tax season mistakes
tax season mistakes

Top 5 mistakes we’re seeing this tax season 

Tax season can be stressful, even when everything goes perfectly. As a CPA firm with decades of experience, we have seen individuals make many mistakes, resulting in costly errors and delays. Whether you’re preparing your tax return on your own or hiring an experienced CPA firm, the best advice we can give is to ensure accuracy before filing and avoid these common tax season mistakes.

Mistake #1: Not filing electronically 

The IRS has already warned taxpayers of potential delays in the 2022 tax season. With an already backlogged system from 2020, labor shortages, and additional programs needing special attention, the 2022 tax season may not be smooth sailing. The IRS recommends taxpayers file electronically to avoid any unnecessary delays associated with mailing physical documents. 

When filing electronically, you will receive an automated notification that the IRS has received your return. When filing by mail, taxpayers do not receive notice of receipt, leaving you wondering if your documents have arrived safely and in a timely manner. Taxpayers who mail in their returns are also exposing themselves to potential data theft, as well as data entry errors as the IRS must enter their information into the system. 

What if you owe the IRS? You can still file electronically, requesting that the IRS withdraw the money. Taxpayers can also decide when they would like the payment to be withdrawn, up to the filing deadline. 

Mistake #2: Improperly accounting for advance child tax credits

If you received advanced monthly child tax credit payments in 2021, you will need to reconcile these payment amounts on your tax return. The IRS mailed 6419, 2021 advance CTC letters to help taxpayers reconcile their payment amounts on their returns. In rare cases, the information provided on the CTC letters is incorrect so it is vital to ensure that the payment amount matches what you have actually received. Failure to reconcile your advanced monthly payments on your tax return could result in a delay or missing out on the complete child tax credit. You’ll also want to ensure that your notice from the IRS matches the amount you actually received. 

Mistake #3: Entering incorrect information

Too often we see taxpayers who have filed their tax return on their own make simple errors or typos. These can lead to delays, possible penalties, and missed opportunities. It is crucial to double-check all information to ensure accuracy before filing. Areas where we most frequently see this mistake including individuals who are filing self-employment documents and businesses that file 1099s. These mistakes can easily be avoided by double-checking every entry, understanding what boxes to check, and what credits and deductions truly apply to you. When in doubt, consult with an experienced CPA for assistance in filing taxes and other related documents. While you do have the option to amend your return after filing, this has been an area of extreme frustration for many taxpayers over the past couple of years as the IRS backlog continues to mount. When possible, it’s ideal to get your return right the first time.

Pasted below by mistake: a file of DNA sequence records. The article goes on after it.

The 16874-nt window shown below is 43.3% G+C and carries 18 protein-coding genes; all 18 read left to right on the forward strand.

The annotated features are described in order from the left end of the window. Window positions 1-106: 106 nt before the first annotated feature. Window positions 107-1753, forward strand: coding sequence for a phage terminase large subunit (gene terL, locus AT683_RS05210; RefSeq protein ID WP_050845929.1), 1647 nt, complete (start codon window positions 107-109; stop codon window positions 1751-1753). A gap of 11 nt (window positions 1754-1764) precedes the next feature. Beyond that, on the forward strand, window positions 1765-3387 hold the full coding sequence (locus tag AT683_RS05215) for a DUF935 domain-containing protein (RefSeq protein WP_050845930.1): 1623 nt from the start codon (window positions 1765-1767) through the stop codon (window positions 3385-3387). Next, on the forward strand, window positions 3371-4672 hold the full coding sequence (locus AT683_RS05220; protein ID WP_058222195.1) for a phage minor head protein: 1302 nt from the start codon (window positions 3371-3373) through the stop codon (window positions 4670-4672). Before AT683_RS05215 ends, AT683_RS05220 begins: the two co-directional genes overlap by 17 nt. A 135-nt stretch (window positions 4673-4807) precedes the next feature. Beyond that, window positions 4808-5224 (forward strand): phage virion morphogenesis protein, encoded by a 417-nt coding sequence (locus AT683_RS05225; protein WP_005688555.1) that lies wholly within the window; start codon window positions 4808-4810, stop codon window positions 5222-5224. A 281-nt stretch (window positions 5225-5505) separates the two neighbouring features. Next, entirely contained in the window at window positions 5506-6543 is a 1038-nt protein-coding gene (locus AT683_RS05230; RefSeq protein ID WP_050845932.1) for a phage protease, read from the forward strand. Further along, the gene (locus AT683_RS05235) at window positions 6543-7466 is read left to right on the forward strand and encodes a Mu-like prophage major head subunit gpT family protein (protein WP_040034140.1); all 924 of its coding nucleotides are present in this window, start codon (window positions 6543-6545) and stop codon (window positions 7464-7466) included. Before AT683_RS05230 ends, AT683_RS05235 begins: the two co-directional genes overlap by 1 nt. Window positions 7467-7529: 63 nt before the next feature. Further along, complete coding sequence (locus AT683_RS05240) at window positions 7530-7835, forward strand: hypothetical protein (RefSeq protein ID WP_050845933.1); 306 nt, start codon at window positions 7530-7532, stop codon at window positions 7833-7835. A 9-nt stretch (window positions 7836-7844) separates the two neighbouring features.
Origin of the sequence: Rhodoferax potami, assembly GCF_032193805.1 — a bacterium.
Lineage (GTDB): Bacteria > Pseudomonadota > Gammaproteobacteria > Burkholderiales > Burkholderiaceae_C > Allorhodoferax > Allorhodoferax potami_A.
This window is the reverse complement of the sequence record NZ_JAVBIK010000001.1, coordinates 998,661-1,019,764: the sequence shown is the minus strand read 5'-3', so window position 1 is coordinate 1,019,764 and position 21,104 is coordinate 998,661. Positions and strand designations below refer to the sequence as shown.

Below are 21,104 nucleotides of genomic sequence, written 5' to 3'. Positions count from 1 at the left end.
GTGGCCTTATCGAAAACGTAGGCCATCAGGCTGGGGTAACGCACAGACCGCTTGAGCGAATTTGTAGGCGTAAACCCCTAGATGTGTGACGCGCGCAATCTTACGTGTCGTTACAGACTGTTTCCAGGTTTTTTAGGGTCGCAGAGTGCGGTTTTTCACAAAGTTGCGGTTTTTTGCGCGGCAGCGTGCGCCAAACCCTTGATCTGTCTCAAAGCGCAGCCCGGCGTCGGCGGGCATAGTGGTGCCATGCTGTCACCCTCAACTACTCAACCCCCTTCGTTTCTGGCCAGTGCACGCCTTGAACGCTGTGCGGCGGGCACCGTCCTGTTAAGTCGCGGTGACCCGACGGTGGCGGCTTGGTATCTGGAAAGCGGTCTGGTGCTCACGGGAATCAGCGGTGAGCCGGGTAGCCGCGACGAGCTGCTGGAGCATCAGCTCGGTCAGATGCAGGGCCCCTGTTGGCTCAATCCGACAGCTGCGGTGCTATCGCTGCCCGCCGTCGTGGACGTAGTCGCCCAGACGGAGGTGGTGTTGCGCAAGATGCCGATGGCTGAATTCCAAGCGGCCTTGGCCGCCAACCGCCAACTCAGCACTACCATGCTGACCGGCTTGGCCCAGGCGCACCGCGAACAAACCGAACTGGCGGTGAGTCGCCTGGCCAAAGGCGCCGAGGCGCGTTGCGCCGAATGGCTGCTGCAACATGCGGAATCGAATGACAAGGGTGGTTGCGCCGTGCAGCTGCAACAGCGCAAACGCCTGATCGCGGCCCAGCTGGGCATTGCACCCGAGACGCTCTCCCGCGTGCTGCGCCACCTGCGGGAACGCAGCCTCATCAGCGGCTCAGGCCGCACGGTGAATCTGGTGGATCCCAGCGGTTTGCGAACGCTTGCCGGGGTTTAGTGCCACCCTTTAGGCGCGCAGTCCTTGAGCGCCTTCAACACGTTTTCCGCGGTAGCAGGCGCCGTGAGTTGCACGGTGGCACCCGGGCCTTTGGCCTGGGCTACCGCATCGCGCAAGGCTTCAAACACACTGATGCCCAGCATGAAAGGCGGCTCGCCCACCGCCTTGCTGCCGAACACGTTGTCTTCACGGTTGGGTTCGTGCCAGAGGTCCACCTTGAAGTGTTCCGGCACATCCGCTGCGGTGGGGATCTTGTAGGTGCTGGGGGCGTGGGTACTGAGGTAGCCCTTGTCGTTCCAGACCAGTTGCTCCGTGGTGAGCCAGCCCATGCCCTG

Mistake #4: Not declaring crypto earnings

Cryptocurrency really took off in 2021, with more people owning and selling cryptocurrency than ever before. Because of the increase in popularity, IRS process and rules about how cryptocurrency is being taxed are evolving. Currently, the IRS considers crypto to be property and taxes it as such. In most cases, cryptocurrency becomes taxable once it has been sold or exchanged, or when earning interest through an interest-bearing crypto savings account. It is important to be transparent with crypto earnings, gains, and other actions when filing taxes to ensure adherence to the tax laws. If you’re unsure of how your cryptocurrency affects your taxes, consult with a CPA. 

Mistake #5: Failing to pay taxes on gig work

Many gig workers, especially those new to the industry, fail to account for their gig income on their taxes. Gig work, such as driving for Uber and Lyft or delivering food through DoorDash, is all taxable income. The good news is that expenses related to your side hustle are deductible, which can help to reduce your taxable income. Make sure to keep track of all expenses through a cloud-based expense tracking app or other organized systems. If you’re using your personal vehicle to earn money, keep a detailed log of your mileage. 

Note that the IRS will have increased oversight of gig income in 2022 as the platforms and marketplaces many people use to earn extra income will face a much lower threshold for reporting payments. Form 1099-K must be filed for all users who earn more than $600 on a given platform.

Update: Congress has delayed the law requiring e-commerce platforms to report information on workers earning $600 or more, which was a part of The American Rescue Plan Act of 2021. This law has been pushed by one year, meaning platforms such as Airbnb, eBay, and Etsy will rely on the threshold of more than 200 transactions worth an aggregate above $20,000 for 2022 (not $600).

With the already expected IRS delays for tax season 2021, it is vital to ensure your tax return is accurate and all income is accounted for before filing. Taxpayers who file with errors could experience lengthy delays, or the need to file an amended return. If you have questions or would like to hand off your tax return to avoid tax season mistakes, send us a message. Our experienced CPAs can work with you to ensure your taxes are filed accurately and on time.

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